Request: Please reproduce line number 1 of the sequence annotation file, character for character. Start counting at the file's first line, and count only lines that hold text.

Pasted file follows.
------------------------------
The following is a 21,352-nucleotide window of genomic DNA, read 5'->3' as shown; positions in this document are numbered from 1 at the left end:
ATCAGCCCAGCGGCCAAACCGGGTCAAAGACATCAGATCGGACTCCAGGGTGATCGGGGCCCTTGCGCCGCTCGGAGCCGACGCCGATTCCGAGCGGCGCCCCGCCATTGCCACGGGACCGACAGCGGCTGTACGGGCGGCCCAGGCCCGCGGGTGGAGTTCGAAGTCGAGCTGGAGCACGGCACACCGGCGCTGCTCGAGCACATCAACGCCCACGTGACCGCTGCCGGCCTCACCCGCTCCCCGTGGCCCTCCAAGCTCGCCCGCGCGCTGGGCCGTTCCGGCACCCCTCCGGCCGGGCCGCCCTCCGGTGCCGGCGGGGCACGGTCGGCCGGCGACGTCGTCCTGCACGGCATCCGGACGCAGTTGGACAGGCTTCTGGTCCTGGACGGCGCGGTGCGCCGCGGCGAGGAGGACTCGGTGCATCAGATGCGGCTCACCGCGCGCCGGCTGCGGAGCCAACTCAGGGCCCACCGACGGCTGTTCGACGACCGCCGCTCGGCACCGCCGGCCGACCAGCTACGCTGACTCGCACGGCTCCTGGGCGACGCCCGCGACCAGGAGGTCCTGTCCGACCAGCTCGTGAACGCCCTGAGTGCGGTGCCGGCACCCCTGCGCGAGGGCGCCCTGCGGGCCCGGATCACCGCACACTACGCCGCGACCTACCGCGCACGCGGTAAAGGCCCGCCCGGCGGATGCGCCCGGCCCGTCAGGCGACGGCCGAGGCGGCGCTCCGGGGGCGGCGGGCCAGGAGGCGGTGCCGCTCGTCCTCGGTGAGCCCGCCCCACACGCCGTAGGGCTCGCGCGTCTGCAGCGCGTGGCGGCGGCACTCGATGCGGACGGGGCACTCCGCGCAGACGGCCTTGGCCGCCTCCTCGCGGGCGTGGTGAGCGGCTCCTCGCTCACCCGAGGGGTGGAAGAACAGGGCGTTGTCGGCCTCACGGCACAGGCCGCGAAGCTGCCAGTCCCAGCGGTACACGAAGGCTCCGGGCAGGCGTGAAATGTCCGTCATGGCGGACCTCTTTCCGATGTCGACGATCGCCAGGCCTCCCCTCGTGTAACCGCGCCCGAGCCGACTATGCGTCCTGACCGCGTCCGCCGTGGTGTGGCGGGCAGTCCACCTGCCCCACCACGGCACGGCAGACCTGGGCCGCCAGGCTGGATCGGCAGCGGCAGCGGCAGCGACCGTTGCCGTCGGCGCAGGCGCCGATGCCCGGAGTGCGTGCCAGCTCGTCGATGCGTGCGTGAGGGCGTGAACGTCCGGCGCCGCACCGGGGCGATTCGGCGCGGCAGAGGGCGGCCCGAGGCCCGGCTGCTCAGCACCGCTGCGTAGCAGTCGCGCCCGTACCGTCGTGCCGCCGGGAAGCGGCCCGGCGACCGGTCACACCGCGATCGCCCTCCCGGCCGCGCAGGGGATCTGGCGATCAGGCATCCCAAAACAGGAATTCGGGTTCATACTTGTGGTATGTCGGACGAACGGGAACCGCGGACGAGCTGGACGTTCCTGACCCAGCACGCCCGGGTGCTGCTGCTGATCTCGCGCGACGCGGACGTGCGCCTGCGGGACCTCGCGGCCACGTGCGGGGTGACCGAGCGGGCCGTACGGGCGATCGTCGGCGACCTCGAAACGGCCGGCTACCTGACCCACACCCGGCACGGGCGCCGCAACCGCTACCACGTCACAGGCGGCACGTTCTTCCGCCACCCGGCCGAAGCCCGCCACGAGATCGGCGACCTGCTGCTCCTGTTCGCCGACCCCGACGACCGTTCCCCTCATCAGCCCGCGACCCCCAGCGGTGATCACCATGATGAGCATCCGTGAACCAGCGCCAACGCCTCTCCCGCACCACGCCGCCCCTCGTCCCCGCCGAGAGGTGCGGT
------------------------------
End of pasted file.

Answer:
The following is a 21,352-nucleotide window of genomic DNA, read 5'->3' as shown; positions in this document are numbered from 1 at the left end: